(This article belongs to the Special Issue Hantavirus Research in Finland)
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Article
The Clinical Presentation of Puumala Hantavirus Induced Hemorrhagic Fever with Renal Syndrome Is Related to Plasma Glucose Concentration
Viruses 2021, 13(6), 1177; https://0-doi-org.brum.beds.ac.uk/10.3390/v13061177 - 20 Jun 2021
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Abstract
Puumala hantavirus (PUUV) causes a hemorrhagic fever with renal syndrome characterized by thrombocytopenia, increased capillary leakage, and acute kidney injury (AKI). As glucosuria at hospital admission predicts the severity of PUUV infection, we explored how plasma glucose concentration associates with disease severity. Plasma [...] Read more.
Puumala hantavirus (PUUV) causes a hemorrhagic fever with renal syndrome characterized by thrombocytopenia, increased capillary leakage, and acute kidney injury (AKI). As glucosuria at hospital admission predicts the severity of PUUV infection, we explored how plasma glucose concentration associates with disease severity. Plasma glucose values were measured during hospital care in 185 patients with PUUV infection. They were divided into two groups according to maximum plasma glucose concentration: P-Gluc < 7.8 mmol/L (n = 134) and P-Gluc ≥ 7.8 mmol/L (n = 51). The determinants of disease severity were analyzed across groups. Patients with P-Gluc ≥7.8 mmol/L had higher hematocrit (0.46 vs. 0.43; p < 0.001) and lower plasma albumin concentration (24 vs. 29 g/L; p < 0.001) than patients with P-Gluc < 7.8 mmol/L. They presented with higher prevalence of pulmonary infiltrations and pleural effusion in chest radiograph, higher prevalence of shock and greater weight change during hospitalization. Patients with P-Gluc ≥ 7.8 mmol/L were characterized by lower platelet count (50 vs. 66 × 109/L; p = 0.001), more severe AKI (plasma creatinine 272 vs. 151 µmol/L; p = 0.001), and longer hospital treatment (8 vs. 6 days; p < 0.001) than patients with P-Gluc < 7.8 mmol/L. Plasma glucose level is associated with the severity of capillary leakage, thrombocytopenia, inflammation, and AKI in patients with acute PUUV infection. Full article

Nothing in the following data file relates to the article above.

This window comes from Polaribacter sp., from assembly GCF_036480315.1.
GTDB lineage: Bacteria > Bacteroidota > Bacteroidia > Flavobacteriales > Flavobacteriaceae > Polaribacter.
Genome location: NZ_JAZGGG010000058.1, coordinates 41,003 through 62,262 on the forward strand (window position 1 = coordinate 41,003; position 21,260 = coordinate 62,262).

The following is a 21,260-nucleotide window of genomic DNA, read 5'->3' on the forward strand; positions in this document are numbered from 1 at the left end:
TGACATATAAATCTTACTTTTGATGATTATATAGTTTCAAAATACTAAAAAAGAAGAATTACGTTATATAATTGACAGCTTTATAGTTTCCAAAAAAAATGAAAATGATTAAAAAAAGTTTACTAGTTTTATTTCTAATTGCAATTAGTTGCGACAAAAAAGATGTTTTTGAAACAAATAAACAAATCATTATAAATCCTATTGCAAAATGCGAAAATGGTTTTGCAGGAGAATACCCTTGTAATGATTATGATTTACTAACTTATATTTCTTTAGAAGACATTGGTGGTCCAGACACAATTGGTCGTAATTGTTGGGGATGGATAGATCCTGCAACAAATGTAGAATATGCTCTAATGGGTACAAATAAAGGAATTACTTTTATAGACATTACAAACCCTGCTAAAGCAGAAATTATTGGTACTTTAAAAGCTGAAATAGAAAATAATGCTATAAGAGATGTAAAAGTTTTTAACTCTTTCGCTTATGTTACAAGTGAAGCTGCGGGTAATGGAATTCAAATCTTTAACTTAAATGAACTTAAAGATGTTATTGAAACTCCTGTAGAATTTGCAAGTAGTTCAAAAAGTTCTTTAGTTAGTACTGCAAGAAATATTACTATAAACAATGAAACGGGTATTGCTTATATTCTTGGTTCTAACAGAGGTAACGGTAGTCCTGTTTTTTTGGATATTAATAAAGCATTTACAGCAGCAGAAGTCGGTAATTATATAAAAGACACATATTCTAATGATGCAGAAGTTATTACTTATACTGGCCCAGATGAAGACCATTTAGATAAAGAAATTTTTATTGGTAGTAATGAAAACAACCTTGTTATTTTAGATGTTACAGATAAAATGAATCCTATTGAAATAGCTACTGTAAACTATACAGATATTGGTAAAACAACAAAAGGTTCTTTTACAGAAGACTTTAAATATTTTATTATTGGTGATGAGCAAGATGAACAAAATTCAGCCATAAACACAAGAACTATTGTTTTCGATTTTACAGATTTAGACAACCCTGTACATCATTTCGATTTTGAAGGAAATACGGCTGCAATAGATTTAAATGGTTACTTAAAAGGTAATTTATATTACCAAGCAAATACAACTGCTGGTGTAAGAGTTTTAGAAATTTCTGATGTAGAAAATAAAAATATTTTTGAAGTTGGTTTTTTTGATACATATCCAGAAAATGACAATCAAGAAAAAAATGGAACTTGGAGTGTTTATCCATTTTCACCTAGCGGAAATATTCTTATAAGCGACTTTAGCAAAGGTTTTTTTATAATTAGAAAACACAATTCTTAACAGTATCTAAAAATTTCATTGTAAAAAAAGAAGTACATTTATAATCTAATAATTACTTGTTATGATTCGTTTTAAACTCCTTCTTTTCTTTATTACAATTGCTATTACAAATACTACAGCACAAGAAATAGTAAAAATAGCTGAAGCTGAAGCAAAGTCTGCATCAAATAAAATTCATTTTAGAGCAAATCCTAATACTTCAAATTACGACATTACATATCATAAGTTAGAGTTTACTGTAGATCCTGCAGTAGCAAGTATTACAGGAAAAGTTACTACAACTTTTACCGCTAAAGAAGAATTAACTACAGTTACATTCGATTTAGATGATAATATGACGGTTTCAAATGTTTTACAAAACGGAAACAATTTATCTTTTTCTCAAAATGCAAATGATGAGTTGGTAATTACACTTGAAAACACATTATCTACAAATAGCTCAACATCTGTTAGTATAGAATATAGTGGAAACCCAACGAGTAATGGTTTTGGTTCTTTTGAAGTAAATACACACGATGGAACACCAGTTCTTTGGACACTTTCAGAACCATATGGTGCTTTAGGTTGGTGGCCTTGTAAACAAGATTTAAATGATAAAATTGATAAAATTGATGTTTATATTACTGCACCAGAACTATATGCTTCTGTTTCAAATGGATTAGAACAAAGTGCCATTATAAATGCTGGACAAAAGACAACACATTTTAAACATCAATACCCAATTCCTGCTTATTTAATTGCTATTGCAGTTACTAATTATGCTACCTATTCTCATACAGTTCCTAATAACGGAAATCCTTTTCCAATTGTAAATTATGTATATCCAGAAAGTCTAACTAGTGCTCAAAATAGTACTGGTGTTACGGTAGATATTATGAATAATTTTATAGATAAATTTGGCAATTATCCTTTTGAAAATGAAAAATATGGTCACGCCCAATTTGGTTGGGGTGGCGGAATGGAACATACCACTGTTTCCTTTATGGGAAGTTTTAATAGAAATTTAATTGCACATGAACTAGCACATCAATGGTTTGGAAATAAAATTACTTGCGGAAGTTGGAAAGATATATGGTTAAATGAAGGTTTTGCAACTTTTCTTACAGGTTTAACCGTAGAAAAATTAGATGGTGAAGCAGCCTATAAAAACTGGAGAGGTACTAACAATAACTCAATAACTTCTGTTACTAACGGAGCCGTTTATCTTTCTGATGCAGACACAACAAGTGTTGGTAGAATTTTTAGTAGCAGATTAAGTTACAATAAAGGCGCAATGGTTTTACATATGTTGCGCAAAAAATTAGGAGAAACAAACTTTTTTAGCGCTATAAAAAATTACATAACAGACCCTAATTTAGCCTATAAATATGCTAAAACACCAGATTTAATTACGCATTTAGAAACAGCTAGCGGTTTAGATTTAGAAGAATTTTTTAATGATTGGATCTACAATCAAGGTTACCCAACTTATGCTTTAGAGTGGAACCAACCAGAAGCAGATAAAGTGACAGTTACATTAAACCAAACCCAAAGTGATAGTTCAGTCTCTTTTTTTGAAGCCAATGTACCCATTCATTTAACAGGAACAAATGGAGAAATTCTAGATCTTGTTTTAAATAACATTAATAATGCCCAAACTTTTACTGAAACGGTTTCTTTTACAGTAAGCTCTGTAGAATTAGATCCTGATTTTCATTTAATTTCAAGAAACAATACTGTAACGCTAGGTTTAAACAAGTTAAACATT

(This article belongs to the Special Issue Hantavirus Research in Finland)
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Review

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Review
Coagulopathy in Acute Puumala Hantavirus Infection
Viruses 2021, 13(8), 1553; https://0-doi-org.brum.beds.ac.uk/10.3390/v13081553 - 06 Aug 2021
Viewed by 527
Abstract
Puumala hantavirus (PUUV) causes a hemorrhagic fever with renal syndrome (HFRS), also called nephropathia epidemica (NE), which is mainly endemic in Europe and Russia. The clinical features include a low platelet count, altered coagulation, endothelial activation, and acute kidney injury (AKI). Multiple connections [...] Read more.
Puumala hantavirus (PUUV) causes a hemorrhagic fever with renal syndrome (HFRS), also called nephropathia epidemica (NE), which is mainly endemic in Europe and Russia. The clinical features include a low platelet count, altered coagulation, endothelial activation, and acute kidney injury (AKI). Multiple connections between coagulation pathways and inflammatory mediators, as well as complement and kallikrein–kinin systems, have been reported. The bleeding symptoms are usually mild. PUUV-infected patients also have an increased risk for disseminated intravascular coagulation (DIC) and thrombosis. Full article
(This article belongs to the Special Issue Hantavirus Research in Finland)